Is Amuru land fight also an attempt to reconfigure leadership in Acholi?

Moses Odokonyero

The day lands Minister Betty Amongi stormed Amuru bristling with state power in her second attempt to forcefully survey land for sugarcane growing after a botched first assault, a journalist covering the affair told me cowed locals on seeing boots bolted for the bushes or hid in their huts, popping out to ask the journalist, ‘‘what can we do? What’s going on?’’

It should have been the journalists asking the locals: What’s going on here? But not in Amuru where unmasking the different forces that have converged around the ‘‘Amuru- Madhavani’’ conflict is too complex for many a local eye.

The Amuru- Madhavani conflict is part an intellectual difference among Acholi elite on what and how to use land as a means of production, part a fight by the poor against vested interests, part a development issue in a post-conflict setting distrustful of the government, part a scramble for fertile and well-watered land by fortune hunters and crooks, and part an attempt to reconfigure the structure of Acholi leadership.

I will focus on the reconfiguration of leadership since it has sparsely been mentioned in the myriad commentary on the Amuru- Madhavani land debacle.

About 1996 a new group of young and smart Acholi leaders emerged. At their helm was a young lawyer with a gift of the garb and immense explanatory power.  That young man today is 50-year old Norbert Mao, president of the Democratic Party.  In the group was also Reagan Okumu, the Aswa County Member of Parliament and Senior Forum for Democratic Party official. In also was Jacob Oulanyah, the Deputy Speaker of Parliament, previously of the Uganda Peoples Congress, now firmly in the NRM yellow bus (his former party has also since followed him in the bus).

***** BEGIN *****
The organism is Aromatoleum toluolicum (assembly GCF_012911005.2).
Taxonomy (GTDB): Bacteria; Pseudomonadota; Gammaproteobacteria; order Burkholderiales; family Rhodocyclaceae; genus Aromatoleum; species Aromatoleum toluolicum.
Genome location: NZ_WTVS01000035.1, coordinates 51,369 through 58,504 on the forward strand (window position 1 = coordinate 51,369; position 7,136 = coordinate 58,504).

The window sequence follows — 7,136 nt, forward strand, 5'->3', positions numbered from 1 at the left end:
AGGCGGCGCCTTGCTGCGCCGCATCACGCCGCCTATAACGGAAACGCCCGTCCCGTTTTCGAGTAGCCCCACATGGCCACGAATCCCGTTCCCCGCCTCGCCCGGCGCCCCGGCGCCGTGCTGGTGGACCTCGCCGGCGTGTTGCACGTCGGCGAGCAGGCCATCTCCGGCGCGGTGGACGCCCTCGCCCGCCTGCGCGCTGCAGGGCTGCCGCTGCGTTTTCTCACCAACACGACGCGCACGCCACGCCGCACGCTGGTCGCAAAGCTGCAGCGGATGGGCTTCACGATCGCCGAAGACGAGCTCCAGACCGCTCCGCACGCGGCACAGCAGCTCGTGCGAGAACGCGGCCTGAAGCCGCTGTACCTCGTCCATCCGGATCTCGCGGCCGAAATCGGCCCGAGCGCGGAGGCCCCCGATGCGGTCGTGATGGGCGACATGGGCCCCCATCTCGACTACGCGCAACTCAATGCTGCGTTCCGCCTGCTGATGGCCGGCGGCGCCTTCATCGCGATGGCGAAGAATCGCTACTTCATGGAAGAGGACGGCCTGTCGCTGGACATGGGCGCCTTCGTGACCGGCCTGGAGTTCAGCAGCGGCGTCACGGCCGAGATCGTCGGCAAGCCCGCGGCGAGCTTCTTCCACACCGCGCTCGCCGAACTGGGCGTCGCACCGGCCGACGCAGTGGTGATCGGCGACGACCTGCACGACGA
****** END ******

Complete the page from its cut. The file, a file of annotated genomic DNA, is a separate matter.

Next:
The Mao’s emerged during war, at a time when stereotypes against the ‘‘militaristic Acholi’’ in some parts of Uganda was still up there in the sky.  Mao’s silver-tongue has been the single biggest public relations asset the Acholi have had in the last 20 years. His smooth tongue started its swiping work from his days as panelist on the Capital Gang and has since continued swiping, helping to reverse an entrenched stereotype about the military tribe.

While the Acholi leaders who emerged in the mid-90 valiantly soldiered on, bringing peace to their war- wrecked community, they eventually took on national roles which came at the cost of community leadership. Also, along the way, cracks emerged in this core group, cracks that got widened by ideological differences, Museveni’s money, jostling for the kingmaker slot in Acholi, egos, and now land.

It is in this context that we are seeing what appears like an outline of a new emerging Acholi leadership in the horizons. This group is brash and young but appears to lack or hasn’t yet demonstrated the sleekness, depth and intellect of their 1996 counterparts. The defacto leader of the group appears to be Kilak South Member of Parliament, Gilbert Olanya.

In between the Mao group and the cantankerous Olanya group is a unique character called Odonga- Otto of Aruu County. He can shove his leg anywhere on his own terms. He is a bomb thrower informed by his seminary and political science background, pragmatism and anarchy. He has intellect but also has no qualms kicking butt to sort out a difference.

The most recent outbreak of fresh schism over land in Amuru which led to yet another round of old women undressing was the handiwork of Odonga and Olanya, two men at the centre of the attempt to reconfigure leadership in Acholi. They are riding on land like the Mao’s rode on war.